Make a Splash!
Tiling a Kitchen Backsplash in One Day

Everyone loves instant gratification. One problem with kitchen remodeling, though, is that gratification is often achieved slowly and laboriously.

So, for the sake of your sanity, you sometimes need to dip your hand into projects that can be finished quickly and offer eye-popping results. Backsplashes are just that kind of project: fast, beautiful, practical, and yes, instantly gratifying.

Why Backsplashes Stand Out

Spend a weekend painting a ceiling, and people never notice. Replace your windows to the tune of several thousand dollars, and guests politely say, “Hmm, nice.”

But backsplashes attract immediate attention. More importantly, you will feel like you have made major inroads toward creating a brand-new kitchen – for little more than you would spend on a weekend trip.

The reasons are because kitchen backsplashes are:

Close to Eye Level:This means that the backsplash is the first thing you see when entering the kitchen.
Densely Decorative:Just one square foot of glass mosaic tile or travertine stone is like a work of art. You would not use these materials to tile a floor or an entire wall because the visual density would be too chaotic. But within the limited space of a backsplash, this compact visual appeal – glass mosaic’s sparkling color, natural stone’s rich veining – always stands out.

Varieties of Tile Backsplash

Traditional Method of Tiling Backsplashes

When tiling a backsplash, you have three simple materials: tile, wall, and the adhesive used to join tile to wall. If you are using a wet adhesive, your project will take several days to complete because the adhesive needs to dry to properly set.

What if you could remove water from the equation? Would that speed up the process?

Yes. An innovative material called adhesive tile mat does just that.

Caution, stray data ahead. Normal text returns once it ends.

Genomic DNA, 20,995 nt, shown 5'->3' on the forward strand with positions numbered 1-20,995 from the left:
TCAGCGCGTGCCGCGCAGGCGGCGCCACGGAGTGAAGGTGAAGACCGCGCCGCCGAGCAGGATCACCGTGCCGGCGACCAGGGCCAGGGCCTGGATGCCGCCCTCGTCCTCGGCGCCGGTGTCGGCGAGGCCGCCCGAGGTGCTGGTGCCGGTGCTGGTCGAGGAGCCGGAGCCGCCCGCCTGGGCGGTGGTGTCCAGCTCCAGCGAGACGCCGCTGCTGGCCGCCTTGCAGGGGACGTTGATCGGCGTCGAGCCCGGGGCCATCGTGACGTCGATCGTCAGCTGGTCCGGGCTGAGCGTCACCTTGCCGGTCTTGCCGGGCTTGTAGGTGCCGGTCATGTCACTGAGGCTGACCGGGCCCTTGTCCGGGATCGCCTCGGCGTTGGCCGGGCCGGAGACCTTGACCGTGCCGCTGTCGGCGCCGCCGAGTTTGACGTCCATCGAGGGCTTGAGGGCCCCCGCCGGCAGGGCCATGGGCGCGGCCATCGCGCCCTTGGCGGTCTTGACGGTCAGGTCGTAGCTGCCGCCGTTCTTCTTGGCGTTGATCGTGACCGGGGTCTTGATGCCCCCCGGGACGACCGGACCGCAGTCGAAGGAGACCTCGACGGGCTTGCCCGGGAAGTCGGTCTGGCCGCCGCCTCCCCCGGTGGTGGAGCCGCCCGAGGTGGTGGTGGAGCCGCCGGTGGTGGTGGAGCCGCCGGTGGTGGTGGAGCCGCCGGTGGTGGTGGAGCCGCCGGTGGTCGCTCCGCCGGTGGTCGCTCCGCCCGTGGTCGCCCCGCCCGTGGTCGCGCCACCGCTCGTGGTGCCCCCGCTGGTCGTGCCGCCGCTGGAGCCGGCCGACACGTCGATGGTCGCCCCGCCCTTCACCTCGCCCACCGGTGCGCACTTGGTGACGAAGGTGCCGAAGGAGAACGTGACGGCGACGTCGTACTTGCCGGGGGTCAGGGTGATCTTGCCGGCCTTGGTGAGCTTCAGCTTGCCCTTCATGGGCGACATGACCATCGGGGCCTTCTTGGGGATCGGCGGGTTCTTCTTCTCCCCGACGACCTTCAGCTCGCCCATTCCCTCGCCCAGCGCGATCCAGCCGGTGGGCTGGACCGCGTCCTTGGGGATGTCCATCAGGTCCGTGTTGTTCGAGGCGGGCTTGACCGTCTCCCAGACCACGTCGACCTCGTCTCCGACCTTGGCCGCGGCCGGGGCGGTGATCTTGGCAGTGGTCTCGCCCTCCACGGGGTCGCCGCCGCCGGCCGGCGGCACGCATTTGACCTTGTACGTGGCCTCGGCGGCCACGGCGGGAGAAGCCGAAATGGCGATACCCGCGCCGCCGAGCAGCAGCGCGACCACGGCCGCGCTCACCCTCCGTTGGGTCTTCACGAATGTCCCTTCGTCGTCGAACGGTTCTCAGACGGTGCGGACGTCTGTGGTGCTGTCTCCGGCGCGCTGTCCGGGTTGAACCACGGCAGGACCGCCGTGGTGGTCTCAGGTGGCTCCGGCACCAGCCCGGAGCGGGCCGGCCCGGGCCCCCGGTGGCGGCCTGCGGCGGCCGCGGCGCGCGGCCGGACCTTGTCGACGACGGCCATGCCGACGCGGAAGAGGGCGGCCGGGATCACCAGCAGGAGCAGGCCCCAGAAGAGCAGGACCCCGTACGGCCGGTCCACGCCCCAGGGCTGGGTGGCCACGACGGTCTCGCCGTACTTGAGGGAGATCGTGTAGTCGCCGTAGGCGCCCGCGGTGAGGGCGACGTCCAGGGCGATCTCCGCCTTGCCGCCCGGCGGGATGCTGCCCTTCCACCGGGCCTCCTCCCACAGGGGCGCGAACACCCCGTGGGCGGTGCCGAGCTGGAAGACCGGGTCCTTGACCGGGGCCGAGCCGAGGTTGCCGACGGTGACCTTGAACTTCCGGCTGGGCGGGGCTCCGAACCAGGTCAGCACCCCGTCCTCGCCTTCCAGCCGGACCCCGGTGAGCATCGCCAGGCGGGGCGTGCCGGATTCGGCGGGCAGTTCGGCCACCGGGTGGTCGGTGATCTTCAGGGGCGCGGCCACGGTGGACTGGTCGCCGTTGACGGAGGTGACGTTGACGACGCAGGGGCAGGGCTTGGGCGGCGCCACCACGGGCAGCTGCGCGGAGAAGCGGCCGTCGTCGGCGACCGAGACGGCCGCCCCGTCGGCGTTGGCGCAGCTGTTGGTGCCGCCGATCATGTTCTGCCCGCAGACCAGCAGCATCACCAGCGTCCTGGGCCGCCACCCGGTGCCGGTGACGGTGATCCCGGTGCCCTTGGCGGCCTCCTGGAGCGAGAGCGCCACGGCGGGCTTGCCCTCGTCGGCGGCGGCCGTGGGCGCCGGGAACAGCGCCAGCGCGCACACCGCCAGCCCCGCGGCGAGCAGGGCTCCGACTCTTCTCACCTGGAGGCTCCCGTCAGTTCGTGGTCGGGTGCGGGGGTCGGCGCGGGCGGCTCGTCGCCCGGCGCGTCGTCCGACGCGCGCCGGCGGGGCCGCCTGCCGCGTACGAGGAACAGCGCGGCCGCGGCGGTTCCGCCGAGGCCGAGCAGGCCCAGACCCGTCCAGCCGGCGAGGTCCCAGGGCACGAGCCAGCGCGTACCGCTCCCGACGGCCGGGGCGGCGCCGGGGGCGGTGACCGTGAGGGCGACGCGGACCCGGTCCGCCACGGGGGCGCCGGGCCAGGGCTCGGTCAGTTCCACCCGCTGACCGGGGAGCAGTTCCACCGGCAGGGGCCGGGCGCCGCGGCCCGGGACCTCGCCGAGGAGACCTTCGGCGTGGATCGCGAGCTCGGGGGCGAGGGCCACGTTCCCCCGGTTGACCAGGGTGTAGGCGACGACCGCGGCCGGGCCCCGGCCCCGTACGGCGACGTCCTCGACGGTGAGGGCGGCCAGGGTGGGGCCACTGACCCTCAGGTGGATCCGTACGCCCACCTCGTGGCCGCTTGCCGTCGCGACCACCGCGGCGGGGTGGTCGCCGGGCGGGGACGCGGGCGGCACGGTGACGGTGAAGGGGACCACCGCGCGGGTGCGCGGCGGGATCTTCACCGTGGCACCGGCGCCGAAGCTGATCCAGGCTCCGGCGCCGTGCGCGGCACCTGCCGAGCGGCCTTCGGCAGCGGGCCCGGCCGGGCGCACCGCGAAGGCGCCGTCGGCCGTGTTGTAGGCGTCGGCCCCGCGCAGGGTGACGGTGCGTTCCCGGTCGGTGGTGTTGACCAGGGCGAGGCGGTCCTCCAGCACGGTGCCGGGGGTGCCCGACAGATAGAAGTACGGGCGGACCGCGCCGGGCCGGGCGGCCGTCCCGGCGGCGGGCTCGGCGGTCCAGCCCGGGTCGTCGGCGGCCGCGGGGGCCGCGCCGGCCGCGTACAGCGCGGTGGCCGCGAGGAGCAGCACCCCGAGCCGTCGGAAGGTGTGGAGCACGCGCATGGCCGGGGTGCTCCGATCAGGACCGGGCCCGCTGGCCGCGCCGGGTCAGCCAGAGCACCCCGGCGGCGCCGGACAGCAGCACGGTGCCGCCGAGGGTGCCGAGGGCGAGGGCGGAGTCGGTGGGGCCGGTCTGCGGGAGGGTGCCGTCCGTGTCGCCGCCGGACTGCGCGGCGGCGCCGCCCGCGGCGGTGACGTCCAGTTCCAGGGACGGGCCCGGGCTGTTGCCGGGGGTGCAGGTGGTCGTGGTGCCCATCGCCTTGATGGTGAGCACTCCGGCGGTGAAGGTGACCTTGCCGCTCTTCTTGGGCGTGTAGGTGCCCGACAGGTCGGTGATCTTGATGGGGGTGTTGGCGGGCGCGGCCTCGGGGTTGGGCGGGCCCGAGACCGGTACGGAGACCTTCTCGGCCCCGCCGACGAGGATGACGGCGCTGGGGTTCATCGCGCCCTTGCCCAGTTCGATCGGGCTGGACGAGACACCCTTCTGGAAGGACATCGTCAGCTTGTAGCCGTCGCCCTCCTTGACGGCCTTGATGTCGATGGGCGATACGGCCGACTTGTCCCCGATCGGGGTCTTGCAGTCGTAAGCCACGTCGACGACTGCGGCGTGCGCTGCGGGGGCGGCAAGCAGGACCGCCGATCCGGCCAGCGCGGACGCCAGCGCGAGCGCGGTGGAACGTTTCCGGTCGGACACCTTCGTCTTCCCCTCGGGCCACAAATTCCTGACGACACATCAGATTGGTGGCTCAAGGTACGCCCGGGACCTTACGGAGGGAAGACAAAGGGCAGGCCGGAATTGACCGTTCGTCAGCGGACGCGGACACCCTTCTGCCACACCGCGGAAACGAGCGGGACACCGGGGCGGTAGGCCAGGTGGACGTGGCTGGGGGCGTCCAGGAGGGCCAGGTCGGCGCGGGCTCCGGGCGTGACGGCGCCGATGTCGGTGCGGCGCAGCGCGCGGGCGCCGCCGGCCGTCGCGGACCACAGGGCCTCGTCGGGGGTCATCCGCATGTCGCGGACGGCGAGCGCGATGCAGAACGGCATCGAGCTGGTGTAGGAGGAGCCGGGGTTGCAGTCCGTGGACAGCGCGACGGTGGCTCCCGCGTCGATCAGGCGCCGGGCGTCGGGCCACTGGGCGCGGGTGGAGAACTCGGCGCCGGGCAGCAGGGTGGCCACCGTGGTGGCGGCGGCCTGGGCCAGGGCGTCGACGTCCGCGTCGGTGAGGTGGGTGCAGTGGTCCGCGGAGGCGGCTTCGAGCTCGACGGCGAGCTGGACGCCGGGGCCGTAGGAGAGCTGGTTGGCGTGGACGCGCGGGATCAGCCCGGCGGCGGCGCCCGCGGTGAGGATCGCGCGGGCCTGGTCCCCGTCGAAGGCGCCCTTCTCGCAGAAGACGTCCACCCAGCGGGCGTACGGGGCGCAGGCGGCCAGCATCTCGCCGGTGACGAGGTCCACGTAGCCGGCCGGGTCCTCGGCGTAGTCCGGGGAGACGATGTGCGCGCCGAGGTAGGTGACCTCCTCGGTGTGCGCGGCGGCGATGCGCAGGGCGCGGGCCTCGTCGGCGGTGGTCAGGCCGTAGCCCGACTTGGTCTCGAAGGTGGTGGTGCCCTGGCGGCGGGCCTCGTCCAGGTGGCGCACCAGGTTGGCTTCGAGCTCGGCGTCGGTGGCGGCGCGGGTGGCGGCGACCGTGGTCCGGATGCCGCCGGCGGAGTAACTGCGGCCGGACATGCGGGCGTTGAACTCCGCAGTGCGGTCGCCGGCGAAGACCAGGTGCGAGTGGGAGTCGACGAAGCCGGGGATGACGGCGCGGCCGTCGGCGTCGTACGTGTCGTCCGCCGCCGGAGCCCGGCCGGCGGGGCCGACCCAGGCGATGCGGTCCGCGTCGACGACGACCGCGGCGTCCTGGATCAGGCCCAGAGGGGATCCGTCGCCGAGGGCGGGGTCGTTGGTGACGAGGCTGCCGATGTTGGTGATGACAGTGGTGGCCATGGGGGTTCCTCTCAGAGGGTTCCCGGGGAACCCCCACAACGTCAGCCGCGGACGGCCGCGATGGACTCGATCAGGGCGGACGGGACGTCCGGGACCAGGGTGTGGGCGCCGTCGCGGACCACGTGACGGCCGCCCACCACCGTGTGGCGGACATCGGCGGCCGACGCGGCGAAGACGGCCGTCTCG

Your Ticket to Instant Grouting

Generally available in widths of nine inches and lengths ranging from 18 to 40 feet, adhesive tile mats are thick, double-sided, gummy rolls that perform the same function as thinset with none of the mess or curing time. Using tile mat is nearly as simple as applying contact paper to a shelf.

Instead of troweling on thinset and hurrying to lay tile before the thinset dries, you cut the mat to size and unroll it on the wall at your leisure. When you are ready to lay tile, peel the protective plastic from the installed mat and press the tile into the mat.

After the tile is in place, you can immediately begin pressing grout between the tiles with a rubber float. Your backsplash goes up as fast as you can lay tile – no curing time necessary.

Tools and Materials

  • Tile: You may use ceramic, porcelain, glass, or stone. Tile without mesh backing tends to stick best. If you prefer to make fewer cuts, purchase one-inch square mosaic tile. Smaller tiles stand a better chance of staying within your layout area with less cutting. Though tile mat will hold natural stone, which tends to be heavy, be advised that the mat’s holding power does max out at seven pounds per square foot.
  • Adhesive Tile Mat: SimpleMat, Bondera, and MusselBound are the three most prominent brands on the market.
  • Grout: Consult tile mat instructions for the correct type of grout.
  • Grout Float
  • Tape Measure
  • Utility Knife or Scissors
  • Non-Stick Cooking Spray
  • Sandpaper
  • Plastic Tile Spacers: Inexpensive spacers are helpful when installing individual tiles. They are not needed if you are installing sheets of mesh-backed mosaic tiles.
  • Grout Sponge: This is a large, dense sponge available at home improvement stores. Do not use a household sponge.
  • Tool to Cut Tile: A wet tile saw is an electrical circular table saw that has water continually running to wash away debris and keep the work piece and blade cool. Low-end saws cost about $100. A rail tile cutter works much like a glass cutter. It is a manual device that runs a metal wheel along the tile face to score it and then snap it in half. These run about $30 to $40. If you are installing mosaic tiles, you should purchase a manual mosaic tile cutter. These cost about $20.